April 18, 2011
By Russell Flannery
By any measure, China is undergoing a wealth explosion. The country ranked no. 2 on the 2011 Forbes Billionaire List with 115 members, a big increase from 64 a year earlier, and had 477,000 high net-worth individuals in 2009, according to research by Capgemini, a gain of 31% from a year earlier. That rapid growth in the number of well-off Chinese is helping companies like Bombardier of Canada to expand their sales of aircraft for businesses and private individuals in the country.
To learn more about how Bombardier pitches itself to affluent Chinese customers and sees the market unfolding, we talked last Friday to Bob Horner, senior vice president for sales at Bombardier Business Aircraft. Horner and executives from other major international private aircraft suppliers were in Shanghai last week for the Shanghai International Business Aviation Show.
Q. How is the policy environment changing in China in a way that will facilitate the development of the private aircraft industry?
A. I think to say “policy changes” is probably too much. I think what we’re seeing in China is great demand for our product, and that’s both commercial and business aircraft. We’re actually concerned with the business aviation side of things. Any regulatory change for the positive helps our business as well. We’re seeing some regulatory change in terms of applying for flying permits, slots and things like this is becoming much easier (and) much more efficient, so we welcome those changes. But, I think the overall thing that we’re seeing is great demand for business aircraft.
Q. What’s the potential for this market and the private aircraft industry in China?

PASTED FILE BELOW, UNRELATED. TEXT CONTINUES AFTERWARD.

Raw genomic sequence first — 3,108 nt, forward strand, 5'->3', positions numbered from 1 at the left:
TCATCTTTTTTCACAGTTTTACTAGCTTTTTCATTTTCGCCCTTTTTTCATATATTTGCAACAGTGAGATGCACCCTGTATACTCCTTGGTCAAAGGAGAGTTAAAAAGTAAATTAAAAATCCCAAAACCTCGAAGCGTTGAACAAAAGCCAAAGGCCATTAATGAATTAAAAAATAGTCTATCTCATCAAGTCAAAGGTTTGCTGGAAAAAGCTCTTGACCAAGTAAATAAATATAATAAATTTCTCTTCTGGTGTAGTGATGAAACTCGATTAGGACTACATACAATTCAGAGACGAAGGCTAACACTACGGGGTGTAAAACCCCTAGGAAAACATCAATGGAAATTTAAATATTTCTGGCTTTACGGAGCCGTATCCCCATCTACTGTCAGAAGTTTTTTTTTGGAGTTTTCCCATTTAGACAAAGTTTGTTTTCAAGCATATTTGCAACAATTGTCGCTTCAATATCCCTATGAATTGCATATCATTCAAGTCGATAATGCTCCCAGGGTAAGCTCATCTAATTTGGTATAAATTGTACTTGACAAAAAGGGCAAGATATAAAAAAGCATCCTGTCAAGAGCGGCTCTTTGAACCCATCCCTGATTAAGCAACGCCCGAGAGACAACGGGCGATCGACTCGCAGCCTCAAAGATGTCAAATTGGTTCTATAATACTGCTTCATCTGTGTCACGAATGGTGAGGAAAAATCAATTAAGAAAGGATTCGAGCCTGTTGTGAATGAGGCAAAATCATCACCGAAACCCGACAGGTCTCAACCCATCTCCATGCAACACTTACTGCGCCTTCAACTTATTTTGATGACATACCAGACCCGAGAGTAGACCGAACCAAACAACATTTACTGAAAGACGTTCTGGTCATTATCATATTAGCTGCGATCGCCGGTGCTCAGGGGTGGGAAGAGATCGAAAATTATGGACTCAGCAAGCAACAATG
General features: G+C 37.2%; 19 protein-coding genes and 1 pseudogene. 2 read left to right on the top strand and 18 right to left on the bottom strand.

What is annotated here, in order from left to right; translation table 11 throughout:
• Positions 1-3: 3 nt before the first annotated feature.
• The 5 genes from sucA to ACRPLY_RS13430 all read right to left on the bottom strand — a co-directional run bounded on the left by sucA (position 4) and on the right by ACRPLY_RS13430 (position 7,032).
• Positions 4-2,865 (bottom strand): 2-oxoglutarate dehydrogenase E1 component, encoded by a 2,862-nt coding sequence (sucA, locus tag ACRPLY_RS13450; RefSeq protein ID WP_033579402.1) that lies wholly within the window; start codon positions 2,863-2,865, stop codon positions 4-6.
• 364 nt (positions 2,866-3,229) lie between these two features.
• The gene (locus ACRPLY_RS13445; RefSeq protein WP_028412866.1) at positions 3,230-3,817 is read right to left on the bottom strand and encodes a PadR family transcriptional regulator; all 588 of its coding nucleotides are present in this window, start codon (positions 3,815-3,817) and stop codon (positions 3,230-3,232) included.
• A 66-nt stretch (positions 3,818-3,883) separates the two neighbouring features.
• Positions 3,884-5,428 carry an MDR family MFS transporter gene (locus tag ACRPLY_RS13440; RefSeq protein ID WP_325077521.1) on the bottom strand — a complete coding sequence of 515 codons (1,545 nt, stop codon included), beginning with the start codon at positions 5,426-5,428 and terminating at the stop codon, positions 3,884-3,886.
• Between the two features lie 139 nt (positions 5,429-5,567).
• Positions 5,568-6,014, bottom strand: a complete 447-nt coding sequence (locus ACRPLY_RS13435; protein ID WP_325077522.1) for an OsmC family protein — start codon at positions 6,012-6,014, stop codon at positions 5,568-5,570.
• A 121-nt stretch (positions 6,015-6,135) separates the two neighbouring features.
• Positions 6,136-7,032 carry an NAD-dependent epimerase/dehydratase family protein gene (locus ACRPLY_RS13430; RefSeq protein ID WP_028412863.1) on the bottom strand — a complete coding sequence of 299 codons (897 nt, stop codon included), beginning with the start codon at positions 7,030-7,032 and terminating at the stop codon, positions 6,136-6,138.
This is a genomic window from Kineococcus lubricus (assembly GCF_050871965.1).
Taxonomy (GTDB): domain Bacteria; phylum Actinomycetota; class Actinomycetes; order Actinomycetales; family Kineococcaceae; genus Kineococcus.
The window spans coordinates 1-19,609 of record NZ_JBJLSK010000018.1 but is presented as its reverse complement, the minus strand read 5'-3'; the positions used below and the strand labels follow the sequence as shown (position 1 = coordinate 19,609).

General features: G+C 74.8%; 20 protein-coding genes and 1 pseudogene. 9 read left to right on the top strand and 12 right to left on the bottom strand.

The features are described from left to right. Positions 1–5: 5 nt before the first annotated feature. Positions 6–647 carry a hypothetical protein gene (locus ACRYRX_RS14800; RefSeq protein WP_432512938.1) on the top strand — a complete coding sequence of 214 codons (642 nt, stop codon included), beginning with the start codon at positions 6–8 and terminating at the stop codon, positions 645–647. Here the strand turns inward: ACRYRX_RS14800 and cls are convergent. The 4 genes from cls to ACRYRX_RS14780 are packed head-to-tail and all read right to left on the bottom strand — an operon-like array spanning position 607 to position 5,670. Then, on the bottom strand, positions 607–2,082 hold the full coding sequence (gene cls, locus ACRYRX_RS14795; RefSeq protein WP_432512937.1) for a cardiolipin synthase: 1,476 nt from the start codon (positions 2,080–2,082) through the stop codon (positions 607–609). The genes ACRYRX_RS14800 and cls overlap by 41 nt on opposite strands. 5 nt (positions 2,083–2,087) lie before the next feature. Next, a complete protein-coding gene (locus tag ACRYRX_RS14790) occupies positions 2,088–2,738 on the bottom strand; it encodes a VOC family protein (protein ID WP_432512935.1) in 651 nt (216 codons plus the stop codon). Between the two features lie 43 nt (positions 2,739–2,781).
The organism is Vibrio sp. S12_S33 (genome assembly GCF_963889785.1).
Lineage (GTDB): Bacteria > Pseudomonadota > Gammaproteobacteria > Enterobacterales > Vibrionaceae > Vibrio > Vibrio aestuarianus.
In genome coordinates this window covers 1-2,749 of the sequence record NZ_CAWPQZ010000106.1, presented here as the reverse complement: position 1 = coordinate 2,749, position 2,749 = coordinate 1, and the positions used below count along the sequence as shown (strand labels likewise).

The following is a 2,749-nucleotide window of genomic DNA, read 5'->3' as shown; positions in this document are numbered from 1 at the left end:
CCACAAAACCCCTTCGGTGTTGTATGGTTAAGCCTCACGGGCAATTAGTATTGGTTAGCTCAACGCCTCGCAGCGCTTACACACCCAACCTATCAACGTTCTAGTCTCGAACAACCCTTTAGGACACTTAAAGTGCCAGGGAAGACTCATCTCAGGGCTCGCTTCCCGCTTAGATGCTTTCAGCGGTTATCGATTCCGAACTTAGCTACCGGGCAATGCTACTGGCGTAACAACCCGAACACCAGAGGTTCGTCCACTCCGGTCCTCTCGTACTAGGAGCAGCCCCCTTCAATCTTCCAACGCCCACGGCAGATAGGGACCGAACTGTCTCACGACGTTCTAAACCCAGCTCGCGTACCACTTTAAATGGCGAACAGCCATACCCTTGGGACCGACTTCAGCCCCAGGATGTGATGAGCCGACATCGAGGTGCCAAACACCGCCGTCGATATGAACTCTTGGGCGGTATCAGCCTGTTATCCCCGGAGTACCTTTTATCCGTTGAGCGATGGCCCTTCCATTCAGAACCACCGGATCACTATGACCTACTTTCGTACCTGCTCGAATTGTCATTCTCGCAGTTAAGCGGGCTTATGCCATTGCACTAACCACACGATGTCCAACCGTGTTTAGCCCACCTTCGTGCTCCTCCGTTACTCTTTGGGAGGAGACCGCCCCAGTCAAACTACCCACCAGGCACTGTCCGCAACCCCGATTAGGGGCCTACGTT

A. We publish a 10-year forecast, and we anticipate 600 airplanes in addition to the existing fleet over the next 10 years – so an additional 600 business aircraft over the next 10-year period. The demand is coming from business users and private individuals alike.
Q. What countries are comparable to China’s market?
A. I hesitate to make comparisons. I think what is interesting is the needs of Chinese customers aren’t any different from the needs of our other customers around the world. They’re looking for efficiency, they’re looking to save time, they’re looking to travel safely, and that’s what we offer with our aircraft.
Q. What has it been like doing business with Chinese customers? What experience has your company built up in China that will help in exploiting this growing segment of the aircraft business?
A. One of the great things about our jobs is that it allows us to meet the most interesting people around the world, and China is no different. We’re meeting extremely influential, powerful and very interesting Chinese customers. And of course dealing with these people is a privilege.
Q. How is it different from doing business with, for instance, European customers or those in the States?
A. Because the market is relatively young, there’s perhaps a lot more introduction needed in terms of our product and in terms of the benefit of our product, but that’s becoming very quickly understood and hence the demand.
Q. What is the key to reaching out to your customers? How do you market to them?
A. What we sell and the services that we provide are very personal. We of course run advertisements (and) we’ll make people aware of the product, but a lot of what we do is identifying high net-worth individuals who we anticipate would have this demand. So we target individuals directly. It’s very much a direct marketing approach. Once we’ve establish this need, and got a rapport with these individuals, often we’ll demonstrate the airplane. So we’ll show them the airplane first out, (and) we demonstrate the benefits of flying a Bombardier business jet. It’s very much a direct marketing approach and it’s a very personal sales approach.
Q. How much of the market are you (holding) right now in China?
A. I can tell you exactly we have a 27% market share in China, with over 50 business jets currently operating here.
Q. How much of that is corporate and how much of that is individual?
A. It’s difficult to say. I would say that it’s roughly a 50-50 split. Interestingly, we’ve just sold five business aircraft of the same type to Shenzhen Donghai Airlines. They’re running a charter business for high net-worth individuals. There’s very much the opportunity to sell to airlines as well. We replicate that around the world. In addition, of course, we’re selling for solely private use.